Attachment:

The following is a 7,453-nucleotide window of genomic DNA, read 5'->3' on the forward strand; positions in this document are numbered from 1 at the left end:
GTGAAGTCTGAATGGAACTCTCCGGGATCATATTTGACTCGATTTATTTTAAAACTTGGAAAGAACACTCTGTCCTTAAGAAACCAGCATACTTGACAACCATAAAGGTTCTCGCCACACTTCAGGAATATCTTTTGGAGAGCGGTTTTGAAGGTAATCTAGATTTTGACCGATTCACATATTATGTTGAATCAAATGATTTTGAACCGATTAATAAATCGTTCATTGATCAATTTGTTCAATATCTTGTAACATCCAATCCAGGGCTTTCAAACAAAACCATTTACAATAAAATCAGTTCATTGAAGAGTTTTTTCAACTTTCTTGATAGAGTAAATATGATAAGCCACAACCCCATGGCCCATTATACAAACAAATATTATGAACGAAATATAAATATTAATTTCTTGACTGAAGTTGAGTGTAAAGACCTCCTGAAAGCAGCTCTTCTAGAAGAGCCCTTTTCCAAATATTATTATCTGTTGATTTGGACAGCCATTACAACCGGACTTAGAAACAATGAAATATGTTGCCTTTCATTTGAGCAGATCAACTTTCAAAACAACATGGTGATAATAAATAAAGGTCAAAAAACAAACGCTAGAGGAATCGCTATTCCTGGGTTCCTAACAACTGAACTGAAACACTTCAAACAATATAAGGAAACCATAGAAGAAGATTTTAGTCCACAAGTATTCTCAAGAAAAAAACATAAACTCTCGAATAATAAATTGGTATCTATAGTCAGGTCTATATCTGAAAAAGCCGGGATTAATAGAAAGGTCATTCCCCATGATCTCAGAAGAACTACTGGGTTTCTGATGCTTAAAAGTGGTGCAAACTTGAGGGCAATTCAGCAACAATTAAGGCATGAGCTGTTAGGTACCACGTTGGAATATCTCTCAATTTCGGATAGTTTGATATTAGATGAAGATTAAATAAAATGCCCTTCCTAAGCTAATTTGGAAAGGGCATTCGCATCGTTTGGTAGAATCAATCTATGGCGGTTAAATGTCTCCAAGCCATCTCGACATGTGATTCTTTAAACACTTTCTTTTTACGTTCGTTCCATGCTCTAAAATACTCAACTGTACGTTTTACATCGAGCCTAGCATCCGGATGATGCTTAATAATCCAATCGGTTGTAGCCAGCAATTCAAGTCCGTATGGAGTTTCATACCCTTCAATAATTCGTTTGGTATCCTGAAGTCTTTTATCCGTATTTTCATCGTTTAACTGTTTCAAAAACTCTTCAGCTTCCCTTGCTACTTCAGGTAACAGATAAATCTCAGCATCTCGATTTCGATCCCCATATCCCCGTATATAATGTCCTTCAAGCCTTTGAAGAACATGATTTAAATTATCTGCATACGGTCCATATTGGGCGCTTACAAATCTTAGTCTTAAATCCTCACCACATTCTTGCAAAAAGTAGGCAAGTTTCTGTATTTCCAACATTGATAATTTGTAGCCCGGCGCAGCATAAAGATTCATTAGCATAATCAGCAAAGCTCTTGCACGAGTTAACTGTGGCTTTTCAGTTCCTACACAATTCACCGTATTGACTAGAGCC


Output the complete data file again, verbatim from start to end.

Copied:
The following is a 7,453-nucleotide window of genomic DNA, read 5'->3' on the forward strand; positions in this document are numbered from 1 at the left end:
GTGAAGTCTGAATGGAACTCTCCGGGATCATATTTGACTCGATTTATTTTAAAACTTGGAAAGAACACTCTGTCCTTAAGAAACCAGCATACTTGACAACCATAAAGGTTCTCGCCACACTTCAGGAATATCTTTTGGAGAGCGGTTTTGAAGGTAATCTAGATTTTGACCGATTCACATATTATGTTGAATCAAATGATTTTGAACCGATTAATAAATCGTTCATTGATCAATTTGTTCAATATCTTGTAACATCCAATCCAGGGCTTTCAAACAAAACCATTTACAATAAAATCAGTTCATTGAAGAGTTTTTTCAACTTTCTTGATAGAGTAAATATGATAAGCCACAACCCCATGGCCCATTATACAAACAAATATTATGAACGAAATATAAATATTAATTTCTTGACTGAAGTTGAGTGTAAAGACCTCCTGAAAGCAGCTCTTCTAGAAGAGCCCTTTTCCAAATATTATTATCTGTTGATTTGGACAGCCATTACAACCGGACTTAGAAACAATGAAATATGTTGCCTTTCATTTGAGCAGATCAACTTTCAAAACAACATGGTGATAATAAATAAAGGTCAAAAAACAAACGCTAGAGGAATCGCTATTCCTGGGTTCCTAACAACTGAACTGAAACACTTCAAACAATATAAGGAAACCATAGAAGAAGATTTTAGTCCACAAGTATTCTCAAGAAAAAAACATAAACTCTCGAATAATAAATTGGTATCTATAGTCAGGTCTATATCTGAAAAAGCCGGGATTAATAGAAAGGTCATTCCCCATGATCTCAGAAGAACTACTGGGTTTCTGATGCTTAAAAGTGGTGCAAACTTGAGGGCAATTCAGCAACAATTAAGGCATGAGCTGTTAGGTACCACGTTGGAATATCTCTCAATTTCGGATAGTTTGATATTAGATGAAGATTAAATAAAATGCCCTTCCTAAGCTAATTTGGAAAGGGCATTCGCATCGTTTGGTAGAATCAATCTATGGCGGTTAAATGTCTCCAAGCCATCTCGACATGTGATTCTTTAAACACTTTCTTTTTACGTTCGTTCCATGCTCTAAAATACTCAACTGTACGTTTTACATCGAGCCTAGCATCCGGATGATGCTTAATAATCCAATCGGTTGTAGCCAGCAATTCAAGTCCGTATGGAGTTTCATACCCTTCAATAATTCGTTTGGTATCCTGAAGTCTTTTATCCGTATTTTCATCGTTTAACTGTTTCAAAAACTCTTCAGCTTCCCTTGCTACTTCAGGTAACAGATAAATCTCAGCATCTCGATTTCGATCCCCATATCCCCGTATATAATGTCCTTCAAGCCTTTGAAGAACATGATTTAAATTATCTGCATACGGTCCATATTGGGCGCTTACAAATCTTAGTCTTAAATCCTCACCACATTCTTGCAAAAAGTAGGCAAGTTTCTGTATTTCCAACATTGATAATTTGTAGCCCGGCGCAGCATAAAGATTCATTAGCATAATCAGCAAAGCTCTTGCACGAGTTAACTGTGGCTTTTCAGTTCCTACACAATTCACCGTATTGACTAGAGCC